RAISING READERS by Ellen Donker
Our Experiment Worked
When our children were born, I had several aspirations for them. Two of the big ones were that they would be able to sing on tune and that they become avid readers. Early enough, I learned that they had good pitch, but a love of reading took longer to emerge.
As parents, you can stack the deck by sharing your love of whatever interest you’re passionate about. If all goes as planned, your kids will be afficionados before catching on that you were nudging them in that direction all along. Maybe that’s what happened with us.
Our kids have always been surrounded by books. In their early years, we spent hours reading to them. We were regulars at the Maplewood Library, participating in story time and the summer reading program. And they often saw Rob and me relaxing with a book. That was their normal, and it mirrors how I grew up.
My husband, Rob, did not come from a family of readers. But somehow, as a young boy, he got ahold of a book, and never stopped reading. Maybe that scarcity of books explains why we have different approaches to book ownership. I get most of mine from the library, knowing that we can’t possibly fit everything we read on our shelves. Rob, on the other hand, needs to own every book he reads. On occasion he has bought his own copy of the very book I already own. That means that even with occasional pruning, our shelves are overflowing.
You’d think that locating a book in the many shelves around the house would be difficult, but we have a system that probably makes sense only to us. For example, if I want to find a book on my mental list of favorites, chances are it’s housed in the bookcase in Christian’s bedroom. Over time, I placed on his shelves the books I particularly enjoyed, hoping that our kids would appreciate them just as I had.
A few years ago, it finally happened. One of my happiest literary moments was seeing Christian leave for college with a grocery bag full of books pulled from the shelves. One of the first he plowed through was Steinbeck’s East of Eden. As he read it, he’d update me over the phone with his progress. And when he was finished, he expressed the same satisfaction I had felt upon completing it. I’m still waiting for Christian to read Cry, the Beloved Country or My Ántonia.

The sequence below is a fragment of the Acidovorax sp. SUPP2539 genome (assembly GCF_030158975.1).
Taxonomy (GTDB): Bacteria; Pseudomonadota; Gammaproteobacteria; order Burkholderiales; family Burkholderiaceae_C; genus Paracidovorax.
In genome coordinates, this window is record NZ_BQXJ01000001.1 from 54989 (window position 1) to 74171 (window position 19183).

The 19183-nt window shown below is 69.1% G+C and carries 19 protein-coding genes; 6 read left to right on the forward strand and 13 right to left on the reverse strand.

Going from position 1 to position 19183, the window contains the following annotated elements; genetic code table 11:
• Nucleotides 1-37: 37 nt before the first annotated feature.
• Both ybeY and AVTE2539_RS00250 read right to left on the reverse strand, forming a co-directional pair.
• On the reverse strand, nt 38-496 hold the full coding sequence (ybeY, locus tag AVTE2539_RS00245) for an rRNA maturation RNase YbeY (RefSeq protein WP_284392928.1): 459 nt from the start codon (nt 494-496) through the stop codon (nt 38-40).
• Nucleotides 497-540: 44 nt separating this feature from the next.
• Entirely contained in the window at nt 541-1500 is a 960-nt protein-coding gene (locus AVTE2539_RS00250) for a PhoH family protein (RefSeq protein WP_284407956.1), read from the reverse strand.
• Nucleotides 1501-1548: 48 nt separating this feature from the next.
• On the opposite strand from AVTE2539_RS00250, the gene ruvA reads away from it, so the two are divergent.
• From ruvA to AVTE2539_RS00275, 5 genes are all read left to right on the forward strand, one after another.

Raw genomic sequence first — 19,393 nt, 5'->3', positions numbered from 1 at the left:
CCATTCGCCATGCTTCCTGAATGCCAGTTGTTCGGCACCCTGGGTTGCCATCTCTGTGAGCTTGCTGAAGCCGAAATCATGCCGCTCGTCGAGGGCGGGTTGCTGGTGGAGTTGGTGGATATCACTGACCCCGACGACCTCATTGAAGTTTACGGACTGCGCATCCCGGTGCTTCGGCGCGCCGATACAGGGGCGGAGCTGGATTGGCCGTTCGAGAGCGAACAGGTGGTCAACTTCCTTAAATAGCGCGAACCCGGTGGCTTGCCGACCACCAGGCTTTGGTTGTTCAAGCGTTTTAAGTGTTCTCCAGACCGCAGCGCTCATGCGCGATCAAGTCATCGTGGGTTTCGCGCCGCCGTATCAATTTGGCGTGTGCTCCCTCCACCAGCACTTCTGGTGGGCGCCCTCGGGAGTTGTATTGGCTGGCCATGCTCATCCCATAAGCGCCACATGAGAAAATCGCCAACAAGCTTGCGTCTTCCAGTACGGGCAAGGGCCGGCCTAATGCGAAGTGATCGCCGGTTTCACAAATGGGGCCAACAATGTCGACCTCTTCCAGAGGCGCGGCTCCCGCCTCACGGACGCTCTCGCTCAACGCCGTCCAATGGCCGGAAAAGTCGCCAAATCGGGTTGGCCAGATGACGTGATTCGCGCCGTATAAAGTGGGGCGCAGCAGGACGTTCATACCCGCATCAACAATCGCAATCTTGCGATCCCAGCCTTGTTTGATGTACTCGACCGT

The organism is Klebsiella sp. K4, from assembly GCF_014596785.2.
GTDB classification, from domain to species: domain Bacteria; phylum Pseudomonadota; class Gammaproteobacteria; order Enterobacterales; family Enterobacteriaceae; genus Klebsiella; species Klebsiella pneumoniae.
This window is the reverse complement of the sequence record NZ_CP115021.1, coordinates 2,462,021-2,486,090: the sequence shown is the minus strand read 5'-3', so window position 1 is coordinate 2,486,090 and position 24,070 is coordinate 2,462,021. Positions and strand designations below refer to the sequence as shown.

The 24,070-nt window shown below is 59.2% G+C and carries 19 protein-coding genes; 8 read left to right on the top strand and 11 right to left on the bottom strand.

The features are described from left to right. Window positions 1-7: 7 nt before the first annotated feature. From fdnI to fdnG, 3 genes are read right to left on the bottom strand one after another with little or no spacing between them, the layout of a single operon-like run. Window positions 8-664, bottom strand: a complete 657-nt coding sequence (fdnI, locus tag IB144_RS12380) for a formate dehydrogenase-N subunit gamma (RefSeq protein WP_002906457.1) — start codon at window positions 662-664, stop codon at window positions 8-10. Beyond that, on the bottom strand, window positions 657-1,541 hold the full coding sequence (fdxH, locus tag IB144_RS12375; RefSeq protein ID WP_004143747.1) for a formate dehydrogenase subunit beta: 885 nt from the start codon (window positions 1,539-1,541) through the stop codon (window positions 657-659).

Madeline became an avid reader when the COVID lockdown separated her from her college friends. To stay in touch, they created a book group and have been reading novels together ever since. She and I have overlapped on a few titles and it’s great fun to see how her taste is developing and to receive recommendations from her. The club is presently reading The Joy Luck Club, a favorite I had mentioned to Madeline a while back.
Out of our three, Timothy, was always the least inclined to read, unless it was the sports page. Since he and Rob share a love of running, Rob tried to get him to read books authored by runners he admired. No dice. This past November, though, Timothy visited a used bookstore and bought a book by a famous cyclist. Another visit yielded a book on Andre Agassi. And then Emmett Till. He even put a few titles on his Christmas list.
Of course, I suggested that he utilize the library instead of buying his books (after all, he’s a poor college student) until he texted me a picture of his stack. He is growing his library and using his knowledge gleaned from the books to have some interesting conversations.
And that makes my heart sing because I know how much better reading can make us – how it opens us up to new perspectives, challenges us to a life of learning and offers respite from a long day.
Now that our children are about to graduate college come May, they’ll be setting up places of their own. When they do, I may just buy them their first bookcase, hoping to see it overflow with favorites of their own.